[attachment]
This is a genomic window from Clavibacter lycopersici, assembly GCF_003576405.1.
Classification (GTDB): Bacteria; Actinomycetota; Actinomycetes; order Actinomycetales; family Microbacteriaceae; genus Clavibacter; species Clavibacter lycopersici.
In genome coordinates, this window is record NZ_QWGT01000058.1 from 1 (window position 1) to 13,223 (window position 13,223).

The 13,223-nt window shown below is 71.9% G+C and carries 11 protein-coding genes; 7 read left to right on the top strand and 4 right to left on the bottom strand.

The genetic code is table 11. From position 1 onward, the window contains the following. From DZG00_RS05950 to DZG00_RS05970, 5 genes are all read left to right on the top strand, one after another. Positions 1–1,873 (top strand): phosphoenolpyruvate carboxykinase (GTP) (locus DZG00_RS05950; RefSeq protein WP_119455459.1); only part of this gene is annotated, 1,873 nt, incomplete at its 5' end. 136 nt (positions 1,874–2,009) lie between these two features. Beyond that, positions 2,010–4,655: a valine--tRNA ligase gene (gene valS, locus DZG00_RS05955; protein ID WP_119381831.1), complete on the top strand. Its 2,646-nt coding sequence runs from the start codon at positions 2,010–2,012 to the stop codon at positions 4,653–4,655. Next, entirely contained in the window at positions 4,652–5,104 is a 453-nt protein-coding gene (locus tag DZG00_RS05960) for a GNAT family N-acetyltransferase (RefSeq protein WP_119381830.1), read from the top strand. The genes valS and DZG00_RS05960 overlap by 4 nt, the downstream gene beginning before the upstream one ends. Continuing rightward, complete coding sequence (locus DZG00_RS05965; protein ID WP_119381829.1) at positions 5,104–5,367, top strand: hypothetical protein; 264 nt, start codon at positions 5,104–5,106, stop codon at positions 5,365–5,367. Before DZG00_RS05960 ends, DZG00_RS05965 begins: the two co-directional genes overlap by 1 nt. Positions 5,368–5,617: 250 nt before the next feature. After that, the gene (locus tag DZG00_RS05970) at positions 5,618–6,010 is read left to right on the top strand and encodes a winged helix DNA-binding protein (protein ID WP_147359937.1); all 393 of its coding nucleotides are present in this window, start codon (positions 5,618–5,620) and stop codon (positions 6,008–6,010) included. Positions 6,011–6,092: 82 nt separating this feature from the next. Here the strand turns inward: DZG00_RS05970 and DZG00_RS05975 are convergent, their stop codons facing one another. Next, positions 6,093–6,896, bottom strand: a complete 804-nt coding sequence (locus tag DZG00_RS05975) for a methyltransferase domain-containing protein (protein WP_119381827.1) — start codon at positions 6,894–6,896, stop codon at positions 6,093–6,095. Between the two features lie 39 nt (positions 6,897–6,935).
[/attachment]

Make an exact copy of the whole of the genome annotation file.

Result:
This is a genomic window from Clavibacter lycopersici, assembly GCF_003576405.1.
Classification (GTDB): Bacteria; Actinomycetota; Actinomycetes; order Actinomycetales; family Microbacteriaceae; genus Clavibacter; species Clavibacter lycopersici.
In genome coordinates, this window is record NZ_QWGT01000058.1 from 1 (window position 1) to 13,223 (window position 13,223).

The 13,223-nt window shown below is 71.9% G+C and carries 11 protein-coding genes; 7 read left to right on the top strand and 4 right to left on the bottom strand.

The genetic code is table 11. From position 1 onward, the window contains the following. From DZG00_RS05950 to DZG00_RS05970, 5 genes are all read left to right on the top strand, one after another. Positions 1–1,873 (top strand): phosphoenolpyruvate carboxykinase (GTP) (locus DZG00_RS05950; RefSeq protein WP_119455459.1); only part of this gene is annotated, 1,873 nt, incomplete at its 5' end. 136 nt (positions 1,874–2,009) lie between these two features. Beyond that, positions 2,010–4,655: a valine--tRNA ligase gene (gene valS, locus DZG00_RS05955; protein ID WP_119381831.1), complete on the top strand. Its 2,646-nt coding sequence runs from the start codon at positions 2,010–2,012 to the stop codon at positions 4,653–4,655. Next, entirely contained in the window at positions 4,652–5,104 is a 453-nt protein-coding gene (locus tag DZG00_RS05960) for a GNAT family N-acetyltransferase (RefSeq protein WP_119381830.1), read from the top strand. The genes valS and DZG00_RS05960 overlap by 4 nt, the downstream gene beginning before the upstream one ends. Continuing rightward, complete coding sequence (locus DZG00_RS05965; protein ID WP_119381829.1) at positions 5,104–5,367, top strand: hypothetical protein; 264 nt, start codon at positions 5,104–5,106, stop codon at positions 5,365–5,367. Before DZG00_RS05960 ends, DZG00_RS05965 begins: the two co-directional genes overlap by 1 nt. Positions 5,368–5,617: 250 nt before the next feature. After that, the gene (locus tag DZG00_RS05970) at positions 5,618–6,010 is read left to right on the top strand and encodes a winged helix DNA-binding protein (protein ID WP_147359937.1); all 393 of its coding nucleotides are present in this window, start codon (positions 5,618–5,620) and stop codon (positions 6,008–6,010) included. Positions 6,011–6,092: 82 nt separating this feature from the next. Here the strand turns inward: DZG00_RS05970 and DZG00_RS05975 are convergent, their stop codons facing one another. Next, positions 6,093–6,896, bottom strand: a complete 804-nt coding sequence (locus tag DZG00_RS05975) for a methyltransferase domain-containing protein (protein WP_119381827.1) — start codon at positions 6,894–6,896, stop codon at positions 6,093–6,095. Between the two features lie 39 nt (positions 6,897–6,935).